Businesses during Eid al-Adha darkened by Covid-19 cloud
By Emmanuel Too | July 31st 2020
“I have lost about two-thirds of what I used to make during such days,”
For Yassin Ahmed, a goat seller in South B Estate in Nairobi, the Islamic Eid al-Adha day is a day to make a kill.
Normally, he would be smiling all day long, as he attends to his infectious customers who keep streaming in and out of his make-shift stall to purchase a goat or two.
The less fortunate ones would at least buy a kilogram of meat that goes at around Sh 400. The goat price varies from Sh5000 to Sh10,000 according to size and fat.
After hours of trade that normally begin on the eve of the big day, Yassin would be struggling to count the notes that pass through his hands.
He would have assistants to help him keep accurate records and return change to his overlapping customers.
However, the season of spending is no more. This time round only a handful of customers come, preferring to buy a piece of meat instead of a full goat.
From a distance, I could see him quarrel with a customer who complains of the high cost of the on-demand commodity- goat meat.
After unsuccessful negotiations, the customer leaves. He grins with a dark face. Dampened by the Covid-19 flue.
“They don’t understand that I also buy these goats from other people who sell them to me at a hiked price, “he laments, after I ask why the customer left.
He reveals to us that unlike last year when he would sell around 500 goats, this year, he has only managed to do 150.
It is about noon and this means he might only manage to sell a few more before its lunchtime. After that time, nobody bothers to please family with a piece of meat.
“The Covid-19 pandemic has dealt a blow on us. I don’t think I can even make a quarter of what I made last year. People are broke,” he says.
He explains to us that most of his customers have had to survive without a job, after they were sent parking due to the deadly virus.
Hundreds of thousands of Kenyans have remained jobless since then which translated to fewer coins in their pockets to afford meat and other commodities considered luxurious by the majority of Kenyans.
According to the Kenya National Bureau of Statistics (KNBS) as at the end of 2019, there were 2.9 million Kenyans in formal employment.
However, this number has drastically reduced due to a wave of lay-offs and forced leave experienced in various sectors that have been hit hard by the pandemic.
Yassin understands this enough, and thus, decides to appreciate for the cup that he considers half full.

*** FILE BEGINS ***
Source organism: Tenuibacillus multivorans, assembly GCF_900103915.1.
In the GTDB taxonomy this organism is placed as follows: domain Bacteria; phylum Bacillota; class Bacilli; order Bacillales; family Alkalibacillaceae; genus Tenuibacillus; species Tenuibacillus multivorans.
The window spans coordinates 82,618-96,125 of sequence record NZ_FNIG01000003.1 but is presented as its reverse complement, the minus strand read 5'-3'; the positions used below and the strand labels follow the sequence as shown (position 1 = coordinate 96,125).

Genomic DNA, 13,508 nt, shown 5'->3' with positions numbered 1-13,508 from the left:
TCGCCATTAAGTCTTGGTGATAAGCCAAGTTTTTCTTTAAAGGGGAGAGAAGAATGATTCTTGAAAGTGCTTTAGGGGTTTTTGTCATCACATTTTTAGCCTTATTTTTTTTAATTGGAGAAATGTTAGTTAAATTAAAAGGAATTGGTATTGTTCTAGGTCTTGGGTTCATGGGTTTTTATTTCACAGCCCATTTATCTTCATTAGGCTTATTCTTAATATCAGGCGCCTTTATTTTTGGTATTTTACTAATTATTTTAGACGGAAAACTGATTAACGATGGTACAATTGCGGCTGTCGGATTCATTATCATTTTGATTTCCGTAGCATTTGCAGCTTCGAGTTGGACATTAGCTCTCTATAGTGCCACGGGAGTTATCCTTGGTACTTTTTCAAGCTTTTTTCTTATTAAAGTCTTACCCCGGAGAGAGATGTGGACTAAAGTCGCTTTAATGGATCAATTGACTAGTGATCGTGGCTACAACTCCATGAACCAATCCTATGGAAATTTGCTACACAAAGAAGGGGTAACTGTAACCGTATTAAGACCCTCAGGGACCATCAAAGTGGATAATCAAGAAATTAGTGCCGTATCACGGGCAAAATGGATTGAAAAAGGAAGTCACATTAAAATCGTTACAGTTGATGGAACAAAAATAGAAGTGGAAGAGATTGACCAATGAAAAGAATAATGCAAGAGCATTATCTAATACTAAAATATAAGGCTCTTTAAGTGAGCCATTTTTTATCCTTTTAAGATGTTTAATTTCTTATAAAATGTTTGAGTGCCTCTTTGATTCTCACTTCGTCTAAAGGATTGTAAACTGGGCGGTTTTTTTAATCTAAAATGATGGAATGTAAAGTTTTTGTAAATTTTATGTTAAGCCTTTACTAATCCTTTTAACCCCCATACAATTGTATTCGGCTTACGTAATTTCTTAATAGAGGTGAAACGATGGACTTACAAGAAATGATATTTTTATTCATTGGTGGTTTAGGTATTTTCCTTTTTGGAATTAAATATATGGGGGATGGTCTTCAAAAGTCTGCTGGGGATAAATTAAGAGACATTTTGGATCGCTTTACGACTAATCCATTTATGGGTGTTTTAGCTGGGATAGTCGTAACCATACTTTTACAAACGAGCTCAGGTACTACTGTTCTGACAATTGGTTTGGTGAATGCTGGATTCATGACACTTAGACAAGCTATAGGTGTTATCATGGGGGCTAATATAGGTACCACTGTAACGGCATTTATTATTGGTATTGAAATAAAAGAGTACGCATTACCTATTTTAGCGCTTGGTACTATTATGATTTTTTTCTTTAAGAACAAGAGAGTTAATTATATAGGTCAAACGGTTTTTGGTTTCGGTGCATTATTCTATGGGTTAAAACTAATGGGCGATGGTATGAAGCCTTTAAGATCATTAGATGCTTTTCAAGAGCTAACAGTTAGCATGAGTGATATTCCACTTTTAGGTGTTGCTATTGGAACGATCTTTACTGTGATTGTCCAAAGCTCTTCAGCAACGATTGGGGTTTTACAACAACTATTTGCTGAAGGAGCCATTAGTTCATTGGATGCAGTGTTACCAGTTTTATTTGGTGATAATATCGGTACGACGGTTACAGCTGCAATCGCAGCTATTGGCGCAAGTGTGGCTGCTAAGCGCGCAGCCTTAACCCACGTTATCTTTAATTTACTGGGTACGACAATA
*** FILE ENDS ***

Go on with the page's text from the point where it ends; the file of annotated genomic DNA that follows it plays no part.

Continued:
The young vendor is just one of the business people who have had to count losses due to the Covid-19.
Others including street fruit vendors and cloth sellers among others have had to adjust to the new normal.
Around the Jamia Mosque in Nairobi, where many sellers parade Islamic clothes and artifacts, the situation is not any different.
“I expected to see people come to worship around today, but there was nobody. That means no sale for us,” says Amina Abdala, a vendor at Jamia Mosque in Nairobi.
At the closed gates is a notice in bold, “Kindly note our congregational worship is suspended until further notice”
The number of women who normally sit around the mosque is small today, as compared to other days.
One of them tells us that their colleagues predicted a deserted place and chose not to engage in a losing battle.
It is an Eid-al-Adha celebration with a difference, courtesy of the Covid-19 pandemic. An event darkened by a cloud that has hung for close to six months now.
However, as millions of Muslim faithful in the country join the rest of the world in marking this year’s Eid al-Adha, many have chosen to adjust to the crisis.
The adjustments meaning that losses would be inevitable. The end of the crisis seemingly not on sight.
Similarly, President Uhuru Kenyatta has wished the Muslim brothers and sisters a blessed festivity, cautioning them against the spread of Covid-19.
“As we celebrate Eid-Al-Adha, let us remember that in times of crisis, it is personal sacrifices that ensure triumph over difficulty,” read a statement from the State House.
The second major Muslim celebration, is a season of giving back to the society. Believers are expected to remember the less fortunate in the community and share with them.
Thousands of Goats, sheep, cows, and camels are sacrificed to reflect Prophet Ibrahim's willingness to sacrifice his son Ismail to God.
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